The European Insurance and Occupational Pensions Authority (EIOPA) submitted today to the European Commission its Opinion on the Solvency II 2020 Review.
EIOPA’s approach has been “evolution not revolution”. The measures proposed aim at keeping the regime fit for purpose by introducing a balanced update of the regulatory framework, reflecting better the economic situation and completing the missing elements from the regulatory toolbox. From a prudential perspective, EIOPA is of the view that, overall, the Solvency II framework is working well and no fundamental changes are needed at this point in time but a number of adjustments are required to ensure that the regulatory framework continues as a well-functioning risk-based regime.
The proposals from EIOPA include the following:
- Adjustments to the treatment of interest rate risk, reflecting the steep fall of interest rates experienced during the last years and the existence of negative interest rates. EIOPA also recommends changes to the interest rate curves used by insurers to value liabilities, specifically in respect of the method of extrapolating risk-free rates to better reflect market reality.
- Improvements to the volatility adjustment to better align the design to its objectives, increase its effectiveness in curbing short-term volatility and in particular rewarding insurers for holding illiquid liabilities.
- Refinements to the calculation of the risk margin of insurance liabilities, recognising diversification over time, thereby reducing its volatility and size, in particular for long-term liabilities.
- Revise the criteria for the ability to hold equity long-term, by making a link with long-term illiquid liabilities with the aim to better reflect risks and further encourage long term investments in a sound and prudent way.
EIOPA also recommends to introduce a new process for applying and supervising the principle of proportionality. Clear risk-based quantitative criteria are proposed to identify low risk undertakings eligible for applying proportionality measures. These will capture not only the size but also the nature and complexity of the different risks and will provide legal certainty regarding the application of the proportionality principle. The undertakings complying with such criteria will be able, after a notification, to apply automatically a number of proportionality measures. These measures focus mainly on the system of governance and reporting. For example, the submission of the Regular Supervisory Report every three years will be the default approach for low risk profile undertakings.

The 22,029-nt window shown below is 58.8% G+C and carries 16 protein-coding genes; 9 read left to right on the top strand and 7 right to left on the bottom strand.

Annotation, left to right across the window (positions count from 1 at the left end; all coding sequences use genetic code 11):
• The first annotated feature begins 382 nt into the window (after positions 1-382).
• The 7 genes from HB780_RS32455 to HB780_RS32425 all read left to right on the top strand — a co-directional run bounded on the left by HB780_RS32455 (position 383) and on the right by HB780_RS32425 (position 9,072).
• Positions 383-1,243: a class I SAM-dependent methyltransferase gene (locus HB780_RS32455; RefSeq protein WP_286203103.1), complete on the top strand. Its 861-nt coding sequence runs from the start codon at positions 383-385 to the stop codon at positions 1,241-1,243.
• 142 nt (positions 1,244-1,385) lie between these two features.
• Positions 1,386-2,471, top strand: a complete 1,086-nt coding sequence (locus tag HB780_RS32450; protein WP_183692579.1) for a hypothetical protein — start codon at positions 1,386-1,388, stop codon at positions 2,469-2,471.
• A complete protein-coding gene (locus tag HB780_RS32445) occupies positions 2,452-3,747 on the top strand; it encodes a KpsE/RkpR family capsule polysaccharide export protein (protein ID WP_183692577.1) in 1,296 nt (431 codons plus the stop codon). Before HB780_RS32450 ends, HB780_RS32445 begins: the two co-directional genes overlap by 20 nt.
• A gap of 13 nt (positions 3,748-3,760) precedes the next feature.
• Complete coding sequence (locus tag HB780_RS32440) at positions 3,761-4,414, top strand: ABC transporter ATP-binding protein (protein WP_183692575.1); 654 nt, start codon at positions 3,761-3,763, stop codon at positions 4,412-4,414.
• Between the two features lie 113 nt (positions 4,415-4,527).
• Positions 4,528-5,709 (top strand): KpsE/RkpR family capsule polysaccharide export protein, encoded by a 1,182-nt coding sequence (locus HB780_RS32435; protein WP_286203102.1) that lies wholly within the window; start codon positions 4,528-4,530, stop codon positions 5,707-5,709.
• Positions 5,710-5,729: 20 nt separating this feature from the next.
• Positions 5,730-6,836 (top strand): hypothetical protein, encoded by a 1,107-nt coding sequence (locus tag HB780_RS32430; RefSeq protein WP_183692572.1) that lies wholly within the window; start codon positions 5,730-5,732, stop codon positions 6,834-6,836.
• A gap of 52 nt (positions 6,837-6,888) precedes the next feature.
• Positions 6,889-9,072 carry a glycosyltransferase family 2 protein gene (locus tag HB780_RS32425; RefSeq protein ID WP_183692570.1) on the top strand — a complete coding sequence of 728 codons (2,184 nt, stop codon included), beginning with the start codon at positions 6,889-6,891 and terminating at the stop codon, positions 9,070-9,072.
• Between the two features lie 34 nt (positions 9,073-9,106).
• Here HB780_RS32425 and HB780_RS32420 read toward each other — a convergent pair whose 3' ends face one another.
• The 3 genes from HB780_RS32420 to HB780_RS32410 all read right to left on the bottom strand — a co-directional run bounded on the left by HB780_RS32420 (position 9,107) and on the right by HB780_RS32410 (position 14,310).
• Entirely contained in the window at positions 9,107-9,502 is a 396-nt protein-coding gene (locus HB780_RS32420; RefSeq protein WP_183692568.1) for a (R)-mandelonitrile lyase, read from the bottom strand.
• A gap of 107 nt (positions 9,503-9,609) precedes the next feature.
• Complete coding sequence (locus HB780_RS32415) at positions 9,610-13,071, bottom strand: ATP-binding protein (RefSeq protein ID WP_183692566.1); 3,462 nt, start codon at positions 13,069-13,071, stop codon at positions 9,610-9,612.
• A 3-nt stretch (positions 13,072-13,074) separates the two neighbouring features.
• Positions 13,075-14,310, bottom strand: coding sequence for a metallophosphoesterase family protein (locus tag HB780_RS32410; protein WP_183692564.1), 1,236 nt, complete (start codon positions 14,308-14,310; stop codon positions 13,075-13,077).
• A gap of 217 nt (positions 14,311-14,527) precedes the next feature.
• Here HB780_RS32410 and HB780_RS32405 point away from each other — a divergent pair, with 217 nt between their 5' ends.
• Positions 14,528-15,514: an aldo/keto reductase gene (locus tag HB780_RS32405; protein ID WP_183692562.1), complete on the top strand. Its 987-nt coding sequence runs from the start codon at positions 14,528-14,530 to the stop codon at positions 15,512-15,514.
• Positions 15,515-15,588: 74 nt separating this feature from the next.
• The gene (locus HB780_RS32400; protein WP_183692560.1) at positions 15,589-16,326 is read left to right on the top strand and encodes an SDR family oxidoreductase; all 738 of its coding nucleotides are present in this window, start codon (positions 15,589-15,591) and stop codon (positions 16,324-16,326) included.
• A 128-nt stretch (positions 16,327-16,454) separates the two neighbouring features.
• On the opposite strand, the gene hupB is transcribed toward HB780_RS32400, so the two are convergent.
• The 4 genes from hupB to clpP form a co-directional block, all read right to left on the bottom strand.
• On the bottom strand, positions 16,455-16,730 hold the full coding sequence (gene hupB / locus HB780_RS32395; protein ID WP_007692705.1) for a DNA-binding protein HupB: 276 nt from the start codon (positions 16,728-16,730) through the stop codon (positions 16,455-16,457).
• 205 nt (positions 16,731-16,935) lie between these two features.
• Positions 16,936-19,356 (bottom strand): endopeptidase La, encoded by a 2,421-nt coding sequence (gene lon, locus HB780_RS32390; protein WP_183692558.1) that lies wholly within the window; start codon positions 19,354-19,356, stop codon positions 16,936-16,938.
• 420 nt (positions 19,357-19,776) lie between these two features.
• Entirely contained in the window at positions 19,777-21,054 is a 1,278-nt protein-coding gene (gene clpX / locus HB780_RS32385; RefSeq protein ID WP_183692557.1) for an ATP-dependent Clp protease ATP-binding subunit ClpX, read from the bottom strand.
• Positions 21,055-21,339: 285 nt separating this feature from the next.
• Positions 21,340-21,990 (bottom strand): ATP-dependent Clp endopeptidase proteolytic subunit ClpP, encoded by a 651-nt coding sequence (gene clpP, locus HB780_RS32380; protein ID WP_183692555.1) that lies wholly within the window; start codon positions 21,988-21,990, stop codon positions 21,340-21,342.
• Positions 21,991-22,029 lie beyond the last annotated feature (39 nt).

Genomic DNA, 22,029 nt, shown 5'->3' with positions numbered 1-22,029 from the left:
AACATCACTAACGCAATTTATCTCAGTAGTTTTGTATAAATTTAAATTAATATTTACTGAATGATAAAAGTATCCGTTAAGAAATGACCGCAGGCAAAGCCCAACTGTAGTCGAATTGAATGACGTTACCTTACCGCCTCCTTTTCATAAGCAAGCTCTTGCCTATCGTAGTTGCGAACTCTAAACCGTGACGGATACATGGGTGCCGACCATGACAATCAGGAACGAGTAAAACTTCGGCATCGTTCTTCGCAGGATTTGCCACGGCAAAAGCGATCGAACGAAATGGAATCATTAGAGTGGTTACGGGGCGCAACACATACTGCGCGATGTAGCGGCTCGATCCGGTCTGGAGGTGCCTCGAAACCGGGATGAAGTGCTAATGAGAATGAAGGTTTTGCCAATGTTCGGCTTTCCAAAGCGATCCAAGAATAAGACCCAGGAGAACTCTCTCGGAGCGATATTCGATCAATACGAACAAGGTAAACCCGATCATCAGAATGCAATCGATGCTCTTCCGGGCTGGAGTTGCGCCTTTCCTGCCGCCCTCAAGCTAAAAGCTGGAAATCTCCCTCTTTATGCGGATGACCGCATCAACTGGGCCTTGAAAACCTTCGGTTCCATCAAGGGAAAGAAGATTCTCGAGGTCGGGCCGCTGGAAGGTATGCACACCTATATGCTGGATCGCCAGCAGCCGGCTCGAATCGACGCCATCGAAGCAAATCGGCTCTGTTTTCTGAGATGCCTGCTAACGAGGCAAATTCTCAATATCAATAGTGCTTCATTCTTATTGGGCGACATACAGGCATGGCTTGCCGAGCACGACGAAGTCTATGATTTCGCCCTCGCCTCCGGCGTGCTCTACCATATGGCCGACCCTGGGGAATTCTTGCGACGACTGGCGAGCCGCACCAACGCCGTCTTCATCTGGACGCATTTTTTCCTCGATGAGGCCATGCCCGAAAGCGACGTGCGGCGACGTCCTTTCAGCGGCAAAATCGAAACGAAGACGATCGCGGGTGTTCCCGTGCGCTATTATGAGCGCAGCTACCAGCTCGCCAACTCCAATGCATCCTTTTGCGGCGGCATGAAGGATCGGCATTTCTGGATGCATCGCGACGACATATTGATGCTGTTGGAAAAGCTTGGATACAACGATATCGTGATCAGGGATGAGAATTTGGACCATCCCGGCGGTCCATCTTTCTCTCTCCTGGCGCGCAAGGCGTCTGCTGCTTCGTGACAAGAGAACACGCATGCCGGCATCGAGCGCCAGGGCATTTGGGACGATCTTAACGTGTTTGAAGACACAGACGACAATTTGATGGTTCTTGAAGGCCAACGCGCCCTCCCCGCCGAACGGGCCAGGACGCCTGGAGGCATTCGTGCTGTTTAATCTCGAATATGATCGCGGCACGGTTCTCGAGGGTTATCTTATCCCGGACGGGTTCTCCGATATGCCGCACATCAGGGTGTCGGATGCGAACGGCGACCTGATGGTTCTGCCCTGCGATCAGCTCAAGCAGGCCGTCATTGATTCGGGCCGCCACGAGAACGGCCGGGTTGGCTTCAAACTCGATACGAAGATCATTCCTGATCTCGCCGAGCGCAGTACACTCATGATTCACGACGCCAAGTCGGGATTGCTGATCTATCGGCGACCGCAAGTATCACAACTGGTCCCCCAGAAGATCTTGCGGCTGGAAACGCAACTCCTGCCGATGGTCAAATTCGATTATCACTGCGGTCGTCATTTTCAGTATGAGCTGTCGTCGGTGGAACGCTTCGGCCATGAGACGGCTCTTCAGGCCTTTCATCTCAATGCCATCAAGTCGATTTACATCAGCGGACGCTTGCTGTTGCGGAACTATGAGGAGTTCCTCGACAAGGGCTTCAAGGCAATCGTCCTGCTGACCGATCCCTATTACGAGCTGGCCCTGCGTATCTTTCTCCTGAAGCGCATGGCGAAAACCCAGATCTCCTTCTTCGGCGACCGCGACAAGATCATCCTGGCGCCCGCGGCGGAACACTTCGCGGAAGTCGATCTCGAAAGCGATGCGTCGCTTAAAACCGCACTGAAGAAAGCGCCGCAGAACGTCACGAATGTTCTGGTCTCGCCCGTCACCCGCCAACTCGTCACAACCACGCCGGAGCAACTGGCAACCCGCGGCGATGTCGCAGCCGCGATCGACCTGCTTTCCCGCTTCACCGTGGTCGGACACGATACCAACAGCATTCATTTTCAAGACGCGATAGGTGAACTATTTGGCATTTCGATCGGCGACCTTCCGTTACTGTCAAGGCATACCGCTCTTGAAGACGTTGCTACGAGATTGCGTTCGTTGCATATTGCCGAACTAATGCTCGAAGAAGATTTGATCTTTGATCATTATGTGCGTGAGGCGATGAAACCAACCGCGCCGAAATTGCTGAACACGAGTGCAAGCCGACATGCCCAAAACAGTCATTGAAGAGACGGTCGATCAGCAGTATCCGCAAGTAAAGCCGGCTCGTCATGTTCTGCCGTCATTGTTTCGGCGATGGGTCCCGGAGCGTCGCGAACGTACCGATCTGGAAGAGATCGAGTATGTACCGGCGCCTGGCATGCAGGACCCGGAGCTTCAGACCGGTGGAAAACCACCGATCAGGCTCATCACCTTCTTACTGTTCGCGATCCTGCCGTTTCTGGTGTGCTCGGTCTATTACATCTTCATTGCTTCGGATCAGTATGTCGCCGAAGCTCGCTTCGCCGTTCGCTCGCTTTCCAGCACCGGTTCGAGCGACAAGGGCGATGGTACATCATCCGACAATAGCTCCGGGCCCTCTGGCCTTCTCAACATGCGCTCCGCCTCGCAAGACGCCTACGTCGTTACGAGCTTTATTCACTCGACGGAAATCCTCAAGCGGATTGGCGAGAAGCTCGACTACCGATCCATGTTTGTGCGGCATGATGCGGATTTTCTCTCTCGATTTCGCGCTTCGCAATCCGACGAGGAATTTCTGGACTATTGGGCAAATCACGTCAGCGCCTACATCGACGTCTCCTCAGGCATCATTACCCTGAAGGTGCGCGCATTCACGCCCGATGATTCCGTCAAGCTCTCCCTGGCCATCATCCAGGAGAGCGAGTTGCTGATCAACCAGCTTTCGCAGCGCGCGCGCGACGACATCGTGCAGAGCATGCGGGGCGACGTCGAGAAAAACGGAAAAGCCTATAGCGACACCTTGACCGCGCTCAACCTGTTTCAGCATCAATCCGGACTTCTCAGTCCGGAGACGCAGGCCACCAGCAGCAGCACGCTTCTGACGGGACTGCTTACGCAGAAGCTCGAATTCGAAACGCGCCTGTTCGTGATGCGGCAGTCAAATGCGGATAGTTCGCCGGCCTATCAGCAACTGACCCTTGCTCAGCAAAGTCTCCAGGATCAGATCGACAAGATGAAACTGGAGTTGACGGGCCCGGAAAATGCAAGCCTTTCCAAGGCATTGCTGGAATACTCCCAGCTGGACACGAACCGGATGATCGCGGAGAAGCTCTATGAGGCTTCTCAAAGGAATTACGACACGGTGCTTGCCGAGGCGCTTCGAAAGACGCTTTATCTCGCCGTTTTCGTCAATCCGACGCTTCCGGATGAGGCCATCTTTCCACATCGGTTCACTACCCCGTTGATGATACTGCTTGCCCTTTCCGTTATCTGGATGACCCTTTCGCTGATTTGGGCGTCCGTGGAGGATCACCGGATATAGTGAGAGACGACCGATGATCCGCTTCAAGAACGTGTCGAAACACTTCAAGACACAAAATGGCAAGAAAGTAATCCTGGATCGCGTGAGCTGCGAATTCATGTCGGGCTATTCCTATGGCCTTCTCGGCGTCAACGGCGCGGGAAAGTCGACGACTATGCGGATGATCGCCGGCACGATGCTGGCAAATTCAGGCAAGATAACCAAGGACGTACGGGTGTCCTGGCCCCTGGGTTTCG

Further proposals relate to cross-border business, in particular to support efficient exchange of information among national supervisory authorities during the process of authorisation and in case of material changes in cross-border activities.
The Opinion also reflects the need to supplement the current micro prudential framework with a macro-prudential perspective, including the introduction of specific tools and measures to equip supervisors with sufficient powers to address all sources of systemic risk.
Finally, EIOPA also proposes the establishment of a minimum harmonised and comprehensive recovery and resolution framework and the introduction of a European network of national Insurance Guarantee Schemes that should meet a minimum set of harmonised features with the primary aim to protect policyholders, paying compensation when needed or ensuring the continuation of insurance policies.
This extensive Opinion is a result of almost two-years of work by EIOPA, including a public consultation and a holistic impact assessment. During this time, EIOPA closely consulted with a wide range of stakeholders.
Gabriel Bernardino, Chairman of EIOPA, said: “EIOPA’s Opinion on the 2020 Solvency II review achieves all the defined objectives: adapts the regime to the new interest rate market reality; creates conditions for more long-term investment; brings a paradigm shift on the application of proportionality; and completes the European insurance framework with a macro-dimension and proposals on recovery and resolution and insurance guarantee schemes. Most importantly, these adjustments will ensure that Solvency II will continue to be a credible and fit for purpose regime, capable of protecting policyholders and contributing to market stability even in stress situations.“